let me describe my travel style — maybe it’s indie, maybe it’s not?

  • i prefer solo travel (i suppose in the most literal of senses, this would be independent travel, but i don’t think that’s what they’re going for)
  • i can be quite spontaneous (i decided to go to cambodia last year about two weeks before i actually left)
  • i do my own research and make my own travel arrangements (though i am not averse to enlisting the help of a professional, i haven’t had to yet)
  • i am content to walk around on my own for hours on end, seeing random stuff i want to see — things that the majority of people probably aren’t interested in (why yes, i made it a point to head out of town in prague to see paneláky, walked around tallinn looking for abandoned soviet-era statues with a vague idea of where to go, finally stumbling across them, and so on)
  • i don’t change money before i go; rather i rely on ATMs at the destination (random thought)
  • i give up creature comforts if that means i can experience more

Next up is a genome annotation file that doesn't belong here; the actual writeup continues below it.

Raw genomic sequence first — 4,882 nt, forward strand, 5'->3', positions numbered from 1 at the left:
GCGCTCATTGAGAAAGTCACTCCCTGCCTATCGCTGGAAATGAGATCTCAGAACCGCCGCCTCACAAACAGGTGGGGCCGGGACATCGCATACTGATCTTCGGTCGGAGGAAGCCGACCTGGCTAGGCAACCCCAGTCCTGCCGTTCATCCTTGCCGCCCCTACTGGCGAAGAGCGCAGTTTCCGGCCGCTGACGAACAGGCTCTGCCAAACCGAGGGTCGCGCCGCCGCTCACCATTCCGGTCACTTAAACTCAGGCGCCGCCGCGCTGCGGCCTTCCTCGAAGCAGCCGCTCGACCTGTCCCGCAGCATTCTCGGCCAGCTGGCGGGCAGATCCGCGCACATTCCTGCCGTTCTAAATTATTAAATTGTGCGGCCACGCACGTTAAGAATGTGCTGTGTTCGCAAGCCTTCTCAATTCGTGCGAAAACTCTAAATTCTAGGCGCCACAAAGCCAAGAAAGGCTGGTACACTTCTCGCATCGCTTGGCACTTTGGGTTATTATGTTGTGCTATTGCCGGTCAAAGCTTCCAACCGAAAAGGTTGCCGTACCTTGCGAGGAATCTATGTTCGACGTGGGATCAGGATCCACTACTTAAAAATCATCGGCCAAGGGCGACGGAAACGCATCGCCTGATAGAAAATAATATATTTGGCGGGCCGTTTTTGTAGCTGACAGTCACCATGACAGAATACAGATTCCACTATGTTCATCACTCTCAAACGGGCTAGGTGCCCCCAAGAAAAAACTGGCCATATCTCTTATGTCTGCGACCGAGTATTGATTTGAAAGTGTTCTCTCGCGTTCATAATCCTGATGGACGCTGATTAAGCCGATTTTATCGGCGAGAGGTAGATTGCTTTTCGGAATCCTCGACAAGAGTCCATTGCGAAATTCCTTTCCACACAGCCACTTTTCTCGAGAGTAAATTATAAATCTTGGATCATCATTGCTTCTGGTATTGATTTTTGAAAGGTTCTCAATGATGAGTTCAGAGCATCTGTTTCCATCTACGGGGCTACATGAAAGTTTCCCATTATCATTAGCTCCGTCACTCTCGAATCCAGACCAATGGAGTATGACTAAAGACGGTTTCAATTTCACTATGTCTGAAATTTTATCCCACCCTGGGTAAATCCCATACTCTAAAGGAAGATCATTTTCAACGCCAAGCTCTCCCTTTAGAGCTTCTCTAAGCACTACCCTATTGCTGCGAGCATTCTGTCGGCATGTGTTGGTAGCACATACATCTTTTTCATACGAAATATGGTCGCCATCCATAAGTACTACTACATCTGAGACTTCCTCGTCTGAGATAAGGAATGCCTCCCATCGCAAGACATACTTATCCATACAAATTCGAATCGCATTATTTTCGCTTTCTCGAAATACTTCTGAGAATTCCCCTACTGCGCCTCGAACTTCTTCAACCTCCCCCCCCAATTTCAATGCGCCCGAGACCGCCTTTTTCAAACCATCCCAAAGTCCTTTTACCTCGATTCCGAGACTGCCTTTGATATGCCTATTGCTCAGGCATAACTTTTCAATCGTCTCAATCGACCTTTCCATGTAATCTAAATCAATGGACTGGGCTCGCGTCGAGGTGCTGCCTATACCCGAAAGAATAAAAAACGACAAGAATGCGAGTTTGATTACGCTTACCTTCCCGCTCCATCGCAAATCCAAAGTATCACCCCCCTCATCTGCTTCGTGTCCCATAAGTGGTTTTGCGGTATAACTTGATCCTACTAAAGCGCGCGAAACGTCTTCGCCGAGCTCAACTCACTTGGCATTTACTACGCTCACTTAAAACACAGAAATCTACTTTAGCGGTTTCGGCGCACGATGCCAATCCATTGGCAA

• i travel for me (which loops back to the whole solo travel thing)

i think that last point hits it on the head.

i don’t travel to “see the world”, but rather to satisfy an inner desire in me. if that desire points me halfway around the globe, great. if it’s the unknown right in my own backyard, cool deal. being an indie traveler doesn’t mean you eschew or look down upon ultrapopular or “entry level” destinations like London or Paris (i’ve been to each multiple times and love them every time i go) or doing organized tours (i’ve done segway and bike tours, and had an amazing time on safari last year). as long as you are driven by an internal burning desire to explore the diversity of humanity and the planet we call home, and are willing to go your own way to do so, i think you’re indie. indie travelers have a fire in their guts, one that forces them to leave their world behind and experience and discover the world around them.